SaGa Emerald Beyond Review - A Battle Across 17 Worlds 34534

SaGa Emerald Beyond Review – A Battle Across 17 Worlds

SaGa is one of Square Enix’s weirdest franchises. Every entry is a little different, offering a unique perspective on narrative, or gameplay direction. In turn it has created a small, but extremely dedicated fanbase that eagerly awaits each release. With SaGa Emerald Beyond being the first major release in quite a while expectations are high. With a greater vision, various stories to explore, and more, is it a must, or should this release be forgotten?

SaGa Emerald Beyond starts by asking players to select their protagonist. There are a total of five options, each with their own setting, and motivations. Unlike a lot of these games the options are also pretty diverse. There is a vampire lord, aspiring sage, robotic songstress, the usual university student in over his head, and a pair of police officers. These diverse paths make the choice hard, though the general approach to narrative quickly removed that concern.

SaGa Emerald Beyond Review - A Battle Across 17 Worlds 34534

What a Cast

On a basic level SaGa Emerald Beyond suffers from two basic issues. These initially interesting stories do nothing with that early momentum. Take my original choice Siugnas. After a brief introduction to the vampire lord, a colorful cast of largely generic characters are added. To help them stand out they’re largely introduced via title/role, complete with some of the more uninspired dialogue I’ve read in a while.

In situations like this I’d hope the voice cast could elevate things, but if anything they further highlight these issues. A number of characters have a weird cadence. One stand out example is the King who sounds like a caveman. I initially thought AI, yet several of these characters have actors attached to them, and said actors seemingly exist. Instead, it just seems like this was the direction they decided to take. Worst still, I can’t find an option to swap to Japanese either, so there isn’t even another option.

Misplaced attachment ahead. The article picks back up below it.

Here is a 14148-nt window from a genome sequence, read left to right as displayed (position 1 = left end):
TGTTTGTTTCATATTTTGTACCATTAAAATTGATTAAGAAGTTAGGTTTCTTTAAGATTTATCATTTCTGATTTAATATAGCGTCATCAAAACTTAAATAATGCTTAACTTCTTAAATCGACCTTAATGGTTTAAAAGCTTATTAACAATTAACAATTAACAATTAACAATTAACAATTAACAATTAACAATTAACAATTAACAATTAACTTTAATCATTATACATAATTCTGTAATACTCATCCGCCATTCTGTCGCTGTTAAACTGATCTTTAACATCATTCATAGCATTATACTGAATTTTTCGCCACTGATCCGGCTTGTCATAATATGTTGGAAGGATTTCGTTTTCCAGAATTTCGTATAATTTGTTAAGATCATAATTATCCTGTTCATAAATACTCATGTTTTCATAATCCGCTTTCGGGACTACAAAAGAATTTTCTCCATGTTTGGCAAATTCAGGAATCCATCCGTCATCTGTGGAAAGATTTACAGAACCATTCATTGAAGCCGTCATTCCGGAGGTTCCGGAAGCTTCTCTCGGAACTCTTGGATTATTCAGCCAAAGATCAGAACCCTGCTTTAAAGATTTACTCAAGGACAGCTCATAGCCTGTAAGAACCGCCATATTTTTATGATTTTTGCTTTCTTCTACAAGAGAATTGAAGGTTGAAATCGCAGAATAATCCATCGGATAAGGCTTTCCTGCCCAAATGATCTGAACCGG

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Despite the weak narrative, SaGa Emerald Beyond offers interesting turn-based combat. Players are given a number of stars, with each attack using a set amount. This continues until every character makes a move, or there are no stars left to use. What I like about it is the timeline system feels like a simplified version of The Caligula Effect.

Every action takes place at a set time and duration, which can be synced up with teammates for team attacks. It makes things a bit more interesting, without getting lost in convoluted mechanics. There is also a bit more to attacking than simply syncing moves.

SaGa Emerald Beyond Review - A Battle Across 17 Worlds 34534

Characters can be knocked out of rotations, so it’s sometimes better to attack first to prevent wasting time. There are also a number of defensive moves worth considering. These are great of allies are low on health, or to have better overall control over the battlefield. Sometimes they’re also a must to ensure moves that take multiple turns work as intended.

It makes things interesting, along with fights that push for a genuine understanding of mechanics. I wasn’t careful in the first couple of encounters, only to find enemies had no problem killing my allies. This push for punishing encounters adds a lot more depth to this system than a number of experiences that do a lot, yet can be largely ignored.

SaGa Emerald Beyond Review - A Battle Across 17 Worlds 34534

Outside of combat players can work on build/progression. Thankfully, those who don’t want to fret every detail can select auto equip to simplify things. Due to the aforementioned punishing gameplay, it helps a lot to have a good grip of your team as you transverse the various locations.

Overworld sections can be hit/miss. I like that there is some level of exploration, though it often feels hollow with a surprisingly flat world. Take the vine climbing option. Great to see in a jungle section, yet it simply takes a moment to load a scene on an elevated level.

SaGa Emerald Beyond Review - A Battle Across 17 Worlds 34534

Several locations only have so much to see. Gameplay is largely just going between rather flat objectives. There isn’t anything particularly notable about a world that is closer to a pop-up book without any of the charm. Yet that is largely how these sections play out.

Graphics are also something of a struggle across the board. The comic book style cutscenes aren’t too bad, though it really hurts combat. Fights start with a cheesy run sequence, followed by some of the blandest moves. At times it, like a number of other things, is so bad it becomes good, yet relying on camp isn’t the best course of action.

SaGa Emerald Beyond Review Verdict

SaGa Emerald Beyond: At its core I think SaGa Emerald Beyond is a game held back by budget, and ambition. It simply wants to do a lot, without the resources to do it, so everything else suffers in the process. This doesn't automatically make it a bad game, though it's going to be one where a fairly large number of players will not enjoy. Mark

von 10

Editor’s Note: SaGa Emerald Beyond was reviewed for PlayStation 5, and a copy was provided to us for review purposes.

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